Microphonology: How To Get Your Mic Selection Right? – Score Music Tech

Microphone may be great for picking up the sound of a flute but fatal for recording ambient sound in a football stadium. Therefore, the first thing is to know what we want it for and under what conditions. Based on that we will decide what directionality we need and what frequency response. Once defined, if we have several candidates and we do not decide, we can compare the sensitivity, and other data that we will see below:

Microphone noise

Like any electronic element, the microphone produces noise inside it, so we must ensure that the noise generated is as low as possible compared to the audio signal that we are recording. 

Signal to noise ratio (S / R)

The signal-to-noise ratio actually represents the difference between the SPL level (Sound Pressure level) and the microphone’s own noise. The higher the SPL and the lower the noise, the better the signal-to-noise ratio, and vice versa. The higher the signal-to-noise ratio the better. It tells us what percentage of the SPL signal is above the background noise. If we have an SPL of 100 dB and a self-noise in the microphone of 30 dB, the signal-to-noise ratio will be 70 dB. For a 100 dB signal, a signal-to-noise ratio of 80 dB is very good and 70 dB is good.

Phantom power for microphones

Some microphones require power to function, specifically to keep the condenser charged. Some of these mics use batteries and others use phantom power. This supply is usually 48 volts and sometimes it is in the microphone itself and others in the device to which we are going to connect it. It is important to remember to connect it or not when we are working with them and to have it turned off if it is not a microphone that needs it because we can charge it.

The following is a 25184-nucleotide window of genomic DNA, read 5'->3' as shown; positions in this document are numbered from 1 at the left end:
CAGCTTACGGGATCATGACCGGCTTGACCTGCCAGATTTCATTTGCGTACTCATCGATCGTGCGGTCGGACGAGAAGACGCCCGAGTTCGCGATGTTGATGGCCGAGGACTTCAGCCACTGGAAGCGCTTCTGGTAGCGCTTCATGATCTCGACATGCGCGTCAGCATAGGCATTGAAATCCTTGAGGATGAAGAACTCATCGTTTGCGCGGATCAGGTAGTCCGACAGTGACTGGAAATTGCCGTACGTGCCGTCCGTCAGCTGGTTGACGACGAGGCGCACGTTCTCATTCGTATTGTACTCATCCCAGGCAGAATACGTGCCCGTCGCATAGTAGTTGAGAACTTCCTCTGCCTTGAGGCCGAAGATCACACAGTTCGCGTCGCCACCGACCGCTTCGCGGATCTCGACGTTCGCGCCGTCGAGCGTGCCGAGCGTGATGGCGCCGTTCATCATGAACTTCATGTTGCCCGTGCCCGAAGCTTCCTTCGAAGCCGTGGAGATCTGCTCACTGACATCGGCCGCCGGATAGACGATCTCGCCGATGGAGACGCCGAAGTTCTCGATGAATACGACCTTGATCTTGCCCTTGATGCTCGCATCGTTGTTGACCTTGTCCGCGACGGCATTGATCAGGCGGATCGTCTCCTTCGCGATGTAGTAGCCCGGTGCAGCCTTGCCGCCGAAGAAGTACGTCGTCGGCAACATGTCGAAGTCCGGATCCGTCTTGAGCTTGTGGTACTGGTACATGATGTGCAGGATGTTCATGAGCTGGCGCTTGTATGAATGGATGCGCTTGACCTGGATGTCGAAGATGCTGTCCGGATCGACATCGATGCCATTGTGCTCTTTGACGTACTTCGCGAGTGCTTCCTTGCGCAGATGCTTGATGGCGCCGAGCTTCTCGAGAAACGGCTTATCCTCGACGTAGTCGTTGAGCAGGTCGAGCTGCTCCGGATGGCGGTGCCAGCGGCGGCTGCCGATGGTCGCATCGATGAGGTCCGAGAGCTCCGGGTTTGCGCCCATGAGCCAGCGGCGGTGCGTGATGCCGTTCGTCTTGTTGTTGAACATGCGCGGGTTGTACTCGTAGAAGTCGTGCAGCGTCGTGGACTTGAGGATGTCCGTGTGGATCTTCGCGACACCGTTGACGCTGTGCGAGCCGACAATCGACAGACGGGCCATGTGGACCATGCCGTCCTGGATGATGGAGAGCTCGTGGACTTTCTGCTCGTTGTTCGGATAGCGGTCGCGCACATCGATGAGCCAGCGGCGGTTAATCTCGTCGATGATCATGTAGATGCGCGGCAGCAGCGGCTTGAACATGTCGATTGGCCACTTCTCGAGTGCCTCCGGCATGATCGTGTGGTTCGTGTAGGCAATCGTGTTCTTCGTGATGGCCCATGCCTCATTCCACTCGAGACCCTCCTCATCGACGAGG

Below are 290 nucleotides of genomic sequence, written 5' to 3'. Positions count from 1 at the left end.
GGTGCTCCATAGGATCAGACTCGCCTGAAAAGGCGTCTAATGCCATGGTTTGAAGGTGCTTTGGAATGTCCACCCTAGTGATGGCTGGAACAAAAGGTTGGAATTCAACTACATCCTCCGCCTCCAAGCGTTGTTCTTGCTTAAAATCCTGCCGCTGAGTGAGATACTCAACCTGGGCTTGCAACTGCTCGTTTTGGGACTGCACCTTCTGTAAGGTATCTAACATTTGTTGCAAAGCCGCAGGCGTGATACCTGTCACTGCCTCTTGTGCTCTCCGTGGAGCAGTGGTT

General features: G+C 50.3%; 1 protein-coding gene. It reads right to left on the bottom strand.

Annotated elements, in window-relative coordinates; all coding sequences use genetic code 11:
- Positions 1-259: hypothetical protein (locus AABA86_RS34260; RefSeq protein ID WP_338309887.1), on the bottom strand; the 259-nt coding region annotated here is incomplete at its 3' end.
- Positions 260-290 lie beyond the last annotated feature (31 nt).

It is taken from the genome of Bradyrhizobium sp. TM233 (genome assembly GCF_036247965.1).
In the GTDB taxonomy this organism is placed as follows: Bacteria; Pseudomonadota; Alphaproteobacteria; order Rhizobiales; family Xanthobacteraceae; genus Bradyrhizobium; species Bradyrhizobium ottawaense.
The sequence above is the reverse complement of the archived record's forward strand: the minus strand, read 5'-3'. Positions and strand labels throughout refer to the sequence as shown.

Pass filters

Some microphones incorporate a high-pass filter that eliminates ambient noise. If, for example, we have a filter with a frequency lower than 150Hz, it means that it will eliminate all bass noises and only allow frequencies from 150Hz to pass through.

What microphone to buy?

Shotgun microphone

They are long or narrow tube microphones that make them very directional super or hyper cardioid, to pick up sounds at long distances. Shotgun microphones are perfect for short films and documentaries. 

Condenser microphone

They are called condensers because of the way they are constructed. They are high-fidelity and highly sensitive microphones, fragile and sensitive to humidity. This is why condenser microphones are often used in studios. These microphones need phantom power to keep the condenser charged. 

Tie or Lavalier

They are usually omni-directional and may or may not be wireless. The lavalier microphones are ideal for interviews and podcasts as they manage to capture a clear and clean sound of the human voice.

Dynamic Microphones

Another type of microphone based on its construction is electrodynamic or dynamic. The mobile ones are the most common in live situations. They are low cost and very easy to use microphones. It is the idea that we all have of a microphone. They are very robust, very resistant and that is why they are perfect for outdoors and for live performances.

Electrodynamic tape

Electrodynamic microphones can be of two types: moving coil like the previous ones or ribbon. The ribbon ones work in a similar way to the dynamic ones, only that the element that vibrates inside is a very thin ribbon. They are very good two-way hi-fi mics but they are very heavy and expensive. They are typical of the 50’s movies when two people sang in a duet.

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